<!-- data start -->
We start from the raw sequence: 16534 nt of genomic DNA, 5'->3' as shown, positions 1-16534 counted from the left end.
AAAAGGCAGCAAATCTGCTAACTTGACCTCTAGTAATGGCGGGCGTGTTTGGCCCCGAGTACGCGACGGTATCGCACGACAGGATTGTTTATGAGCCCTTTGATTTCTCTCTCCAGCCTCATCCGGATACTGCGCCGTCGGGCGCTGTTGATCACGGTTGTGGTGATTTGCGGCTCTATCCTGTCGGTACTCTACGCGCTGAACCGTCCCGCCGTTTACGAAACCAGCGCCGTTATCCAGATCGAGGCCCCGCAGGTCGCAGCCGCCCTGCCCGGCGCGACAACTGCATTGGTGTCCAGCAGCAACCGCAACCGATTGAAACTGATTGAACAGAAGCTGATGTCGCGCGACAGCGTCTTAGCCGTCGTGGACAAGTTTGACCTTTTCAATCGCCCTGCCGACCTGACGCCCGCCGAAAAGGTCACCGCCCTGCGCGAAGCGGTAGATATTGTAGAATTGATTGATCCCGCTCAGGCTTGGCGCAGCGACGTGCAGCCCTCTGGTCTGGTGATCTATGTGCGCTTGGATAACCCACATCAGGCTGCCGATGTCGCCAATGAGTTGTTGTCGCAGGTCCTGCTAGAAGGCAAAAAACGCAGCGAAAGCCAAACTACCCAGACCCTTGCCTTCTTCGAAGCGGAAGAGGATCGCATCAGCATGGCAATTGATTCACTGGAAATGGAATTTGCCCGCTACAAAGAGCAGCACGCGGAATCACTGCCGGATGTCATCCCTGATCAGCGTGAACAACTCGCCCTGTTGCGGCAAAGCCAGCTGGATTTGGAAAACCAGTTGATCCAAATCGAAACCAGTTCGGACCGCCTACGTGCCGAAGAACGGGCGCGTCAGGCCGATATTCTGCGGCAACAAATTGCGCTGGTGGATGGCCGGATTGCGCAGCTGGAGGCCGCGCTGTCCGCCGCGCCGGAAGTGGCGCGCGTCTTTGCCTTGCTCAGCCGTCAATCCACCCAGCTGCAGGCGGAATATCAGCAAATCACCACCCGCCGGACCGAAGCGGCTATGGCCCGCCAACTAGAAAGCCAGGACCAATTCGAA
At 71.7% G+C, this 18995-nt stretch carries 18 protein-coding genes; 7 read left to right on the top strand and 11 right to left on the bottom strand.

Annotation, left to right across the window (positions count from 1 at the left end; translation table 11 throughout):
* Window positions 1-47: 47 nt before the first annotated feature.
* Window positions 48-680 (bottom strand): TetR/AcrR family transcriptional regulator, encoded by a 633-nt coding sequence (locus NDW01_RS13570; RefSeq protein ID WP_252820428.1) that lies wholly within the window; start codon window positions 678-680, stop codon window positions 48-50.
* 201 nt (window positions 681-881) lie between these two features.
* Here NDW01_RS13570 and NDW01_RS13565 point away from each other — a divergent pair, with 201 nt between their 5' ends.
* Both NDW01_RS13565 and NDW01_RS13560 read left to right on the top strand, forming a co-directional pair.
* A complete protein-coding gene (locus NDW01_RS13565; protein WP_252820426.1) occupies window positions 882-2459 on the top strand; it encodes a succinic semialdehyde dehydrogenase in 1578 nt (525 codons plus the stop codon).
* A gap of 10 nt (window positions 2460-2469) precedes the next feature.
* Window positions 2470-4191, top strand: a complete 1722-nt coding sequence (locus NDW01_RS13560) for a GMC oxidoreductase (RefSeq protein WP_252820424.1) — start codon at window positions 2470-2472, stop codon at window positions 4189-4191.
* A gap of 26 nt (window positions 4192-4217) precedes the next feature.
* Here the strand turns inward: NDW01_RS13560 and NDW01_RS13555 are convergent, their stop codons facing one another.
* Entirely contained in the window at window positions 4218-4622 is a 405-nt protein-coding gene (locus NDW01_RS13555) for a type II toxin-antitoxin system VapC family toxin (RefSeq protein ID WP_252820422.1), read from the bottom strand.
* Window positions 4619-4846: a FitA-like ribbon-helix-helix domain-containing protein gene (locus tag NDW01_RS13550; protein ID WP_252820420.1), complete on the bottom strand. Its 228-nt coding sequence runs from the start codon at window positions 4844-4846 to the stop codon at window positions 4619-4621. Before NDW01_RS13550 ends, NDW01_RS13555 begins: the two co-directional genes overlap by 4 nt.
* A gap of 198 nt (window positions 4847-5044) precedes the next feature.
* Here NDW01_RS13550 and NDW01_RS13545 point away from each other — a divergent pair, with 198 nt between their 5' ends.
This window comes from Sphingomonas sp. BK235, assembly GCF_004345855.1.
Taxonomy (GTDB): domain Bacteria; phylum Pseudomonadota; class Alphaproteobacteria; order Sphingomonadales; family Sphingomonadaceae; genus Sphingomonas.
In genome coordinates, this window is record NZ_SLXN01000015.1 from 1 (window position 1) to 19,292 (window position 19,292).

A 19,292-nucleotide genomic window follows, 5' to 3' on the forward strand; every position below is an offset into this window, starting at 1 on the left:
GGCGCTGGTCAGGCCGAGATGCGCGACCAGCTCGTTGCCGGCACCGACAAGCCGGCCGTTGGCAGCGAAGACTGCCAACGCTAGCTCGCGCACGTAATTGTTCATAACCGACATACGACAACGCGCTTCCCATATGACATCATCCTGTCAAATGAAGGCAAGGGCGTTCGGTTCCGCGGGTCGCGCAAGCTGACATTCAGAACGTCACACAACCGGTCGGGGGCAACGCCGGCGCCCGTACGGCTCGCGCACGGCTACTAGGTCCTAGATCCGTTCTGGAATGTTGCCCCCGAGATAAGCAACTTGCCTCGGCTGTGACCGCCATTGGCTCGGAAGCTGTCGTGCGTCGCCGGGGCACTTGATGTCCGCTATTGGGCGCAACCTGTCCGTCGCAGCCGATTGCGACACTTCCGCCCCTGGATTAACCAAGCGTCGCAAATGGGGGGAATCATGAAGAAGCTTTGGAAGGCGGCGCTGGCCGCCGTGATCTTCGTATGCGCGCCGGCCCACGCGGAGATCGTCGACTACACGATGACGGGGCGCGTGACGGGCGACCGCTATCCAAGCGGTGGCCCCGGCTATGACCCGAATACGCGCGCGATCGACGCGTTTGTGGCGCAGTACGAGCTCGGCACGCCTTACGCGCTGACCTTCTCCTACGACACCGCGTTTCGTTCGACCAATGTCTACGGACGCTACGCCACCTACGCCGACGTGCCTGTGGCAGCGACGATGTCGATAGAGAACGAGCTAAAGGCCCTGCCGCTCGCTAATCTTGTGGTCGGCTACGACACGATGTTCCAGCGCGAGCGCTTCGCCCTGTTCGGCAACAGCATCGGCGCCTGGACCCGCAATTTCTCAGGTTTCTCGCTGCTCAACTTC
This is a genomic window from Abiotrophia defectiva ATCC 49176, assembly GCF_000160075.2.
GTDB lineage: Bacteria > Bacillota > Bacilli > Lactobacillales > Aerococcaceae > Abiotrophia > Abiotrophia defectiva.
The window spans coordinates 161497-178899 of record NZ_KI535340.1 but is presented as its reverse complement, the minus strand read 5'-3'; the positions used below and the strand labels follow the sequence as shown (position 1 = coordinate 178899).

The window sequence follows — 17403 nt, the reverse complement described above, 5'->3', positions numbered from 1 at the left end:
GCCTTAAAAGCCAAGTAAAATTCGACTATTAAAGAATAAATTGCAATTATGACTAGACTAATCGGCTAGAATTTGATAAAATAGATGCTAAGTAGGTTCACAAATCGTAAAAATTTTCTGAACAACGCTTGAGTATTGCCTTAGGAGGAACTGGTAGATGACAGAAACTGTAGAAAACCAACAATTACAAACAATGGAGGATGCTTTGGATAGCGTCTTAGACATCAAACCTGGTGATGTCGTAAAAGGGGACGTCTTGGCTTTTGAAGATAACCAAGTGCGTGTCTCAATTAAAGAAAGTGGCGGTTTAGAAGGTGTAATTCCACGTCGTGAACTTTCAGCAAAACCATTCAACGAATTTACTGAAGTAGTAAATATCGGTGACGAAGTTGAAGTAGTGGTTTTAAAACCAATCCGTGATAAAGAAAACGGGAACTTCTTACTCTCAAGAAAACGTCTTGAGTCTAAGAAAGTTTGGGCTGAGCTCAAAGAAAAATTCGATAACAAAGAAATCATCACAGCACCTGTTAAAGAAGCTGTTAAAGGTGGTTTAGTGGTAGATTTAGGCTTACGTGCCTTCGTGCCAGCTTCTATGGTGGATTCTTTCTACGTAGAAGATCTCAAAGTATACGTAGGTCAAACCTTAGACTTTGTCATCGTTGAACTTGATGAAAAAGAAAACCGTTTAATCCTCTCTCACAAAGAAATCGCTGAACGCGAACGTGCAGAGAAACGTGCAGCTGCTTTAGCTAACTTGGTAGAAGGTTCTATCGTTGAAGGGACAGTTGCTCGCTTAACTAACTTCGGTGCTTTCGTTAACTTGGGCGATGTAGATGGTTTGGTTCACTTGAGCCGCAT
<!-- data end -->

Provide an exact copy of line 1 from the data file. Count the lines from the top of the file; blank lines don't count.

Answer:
We start from the raw sequence: 16534 nt of genomic DNA, 5'->3' as shown, positions 1-16534 counted from the left end.